Rice University engineers are building a flat microscope, called FlatScope (TM), and developing software that can decode and trigger neurons on the surface of the brain. The goal as part of a new government initiative is to provide an alternate path for sight and sound to be delivered directly to the brain. The project is part of a $65 million effort announced this week by the federal Defense Advanced Research Projects Agency (DARPA) to develop a high-resolution neural interface. Among many long-term goals, the Neural Engineering System Design (NESD) program hopes to compensate for a person's loss of vision or hearing by delivering digital information directly to parts of the brain that can process it.
A. Mousavi, G. Dasarathy, R. G. Baraniuk, “DeepCodec: Adaptive Sensing and Recovery via Deep Convolutional Neural Networks,” arXiv:1707.03386, July 2017.
We develop a novel computational sensing framework for sensing and recovering structured signals called DeepCodec. When trained on a set of representative signals, our framework learns to take undersampled measurements and recover signals from them using a deep convolutional neural network. In other words, it learns a transformation from the original signals to a near-optimal number of undersampled measurements and the inverse transformation from measurements to signals. This is in contrast to conventional compressive sensing (CS) systems that use random linear measurements and convex optimization or iterative algorithms for signal recovery. We compare our new framework with ℓ1-minimization from the phase transition point of view and demonstrate that it outperforms ℓ1-minimization in the regions of phase transition plot where ℓ1-minimization cannot recover the exact solution. In addition, we experimentally demonstrate how learning measurements enhances recovery performance, speeds up training, and reduces the number of parameters to learn.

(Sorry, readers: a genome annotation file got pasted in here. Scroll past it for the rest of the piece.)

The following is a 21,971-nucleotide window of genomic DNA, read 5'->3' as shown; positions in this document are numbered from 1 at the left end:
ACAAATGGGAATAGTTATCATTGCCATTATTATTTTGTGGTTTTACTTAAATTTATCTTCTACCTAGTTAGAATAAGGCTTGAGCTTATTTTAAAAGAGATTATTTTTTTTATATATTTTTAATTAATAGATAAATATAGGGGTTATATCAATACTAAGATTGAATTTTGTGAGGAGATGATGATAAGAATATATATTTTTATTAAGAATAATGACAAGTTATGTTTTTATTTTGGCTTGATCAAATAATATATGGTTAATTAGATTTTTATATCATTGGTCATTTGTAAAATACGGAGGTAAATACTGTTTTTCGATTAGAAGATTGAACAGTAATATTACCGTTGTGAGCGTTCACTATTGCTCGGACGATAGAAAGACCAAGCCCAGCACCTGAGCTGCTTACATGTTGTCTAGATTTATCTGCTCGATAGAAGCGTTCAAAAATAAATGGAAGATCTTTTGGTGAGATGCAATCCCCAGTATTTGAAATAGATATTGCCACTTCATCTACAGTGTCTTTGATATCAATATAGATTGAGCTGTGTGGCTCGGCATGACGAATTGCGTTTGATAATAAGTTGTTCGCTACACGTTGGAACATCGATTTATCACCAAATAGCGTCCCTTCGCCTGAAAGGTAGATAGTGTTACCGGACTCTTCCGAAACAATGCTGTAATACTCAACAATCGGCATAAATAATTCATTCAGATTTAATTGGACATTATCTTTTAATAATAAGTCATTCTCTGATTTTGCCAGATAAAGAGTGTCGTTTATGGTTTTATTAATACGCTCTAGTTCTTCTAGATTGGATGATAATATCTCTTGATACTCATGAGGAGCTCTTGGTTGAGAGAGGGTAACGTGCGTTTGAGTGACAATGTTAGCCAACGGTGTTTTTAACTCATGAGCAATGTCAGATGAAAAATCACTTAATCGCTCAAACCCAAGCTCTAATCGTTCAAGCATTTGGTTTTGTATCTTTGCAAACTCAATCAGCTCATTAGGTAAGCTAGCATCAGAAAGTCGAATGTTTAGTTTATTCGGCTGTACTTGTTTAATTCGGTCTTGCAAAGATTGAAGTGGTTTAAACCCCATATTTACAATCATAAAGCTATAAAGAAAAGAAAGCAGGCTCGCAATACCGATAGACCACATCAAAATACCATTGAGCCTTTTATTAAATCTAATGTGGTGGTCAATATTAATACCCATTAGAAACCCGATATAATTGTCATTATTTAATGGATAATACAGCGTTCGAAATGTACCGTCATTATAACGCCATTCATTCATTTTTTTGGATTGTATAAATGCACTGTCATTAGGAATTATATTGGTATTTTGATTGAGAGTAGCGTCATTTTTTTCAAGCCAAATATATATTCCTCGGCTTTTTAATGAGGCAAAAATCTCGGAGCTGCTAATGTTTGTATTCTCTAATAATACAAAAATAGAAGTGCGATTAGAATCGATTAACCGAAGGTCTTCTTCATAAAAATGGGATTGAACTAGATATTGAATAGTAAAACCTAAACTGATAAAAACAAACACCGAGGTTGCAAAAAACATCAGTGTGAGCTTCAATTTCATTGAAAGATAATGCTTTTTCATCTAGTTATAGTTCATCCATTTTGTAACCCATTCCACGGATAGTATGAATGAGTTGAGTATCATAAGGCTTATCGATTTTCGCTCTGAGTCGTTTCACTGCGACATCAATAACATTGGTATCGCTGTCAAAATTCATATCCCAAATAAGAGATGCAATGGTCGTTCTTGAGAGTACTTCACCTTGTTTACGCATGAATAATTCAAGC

DeepCodec learns a transformation from signals x to measurement vectors y and an approximate inverse transformation from measurement vectors y to signals x using a deep convolutional network that consists of convolutional and sub-pixel convolution layers.
Recovery comparison of DeepCodec vs. LASSO (with optimal regularization parameter).
Rice University-based nonprofit OpenStax, which is already changing the economics of higher education by providing free textbooks to more than 1 million college students per year, today launched a low-cost, personalized learning system called OpenStax Tutor Beta that analyzes how students learn to offer them individualized homework and tutoring. In development for three years, the system will be available this fall for three courses: college physics, biology and sociology. While students study using OpenStax Tutor, it learns how they learn — what they struggle with, what helps them most — and it uses that information to offer just-in-time remediation and enrichment. The system provides personalized assessment and spaced practice, helping students focus their studying efforts on their weak areas and remember what they learned earlier in the course.
DSP alum Marco Duarte (PhD, 2009) has been promoted to the position of Associate Professor with Tenure at the University of Massachusetts at Amherst effective September 2017. Marco is an expert in sparse signal processing, sensor networks, and pattern recognition. He has received the IEEE Signal Processing Society Overview Paper Award, an NSF/IPAM Mathematical Sciences Research Institutes Postdoctoral Fellowship, and the SPARS Best Student Paper Award. Congratulations!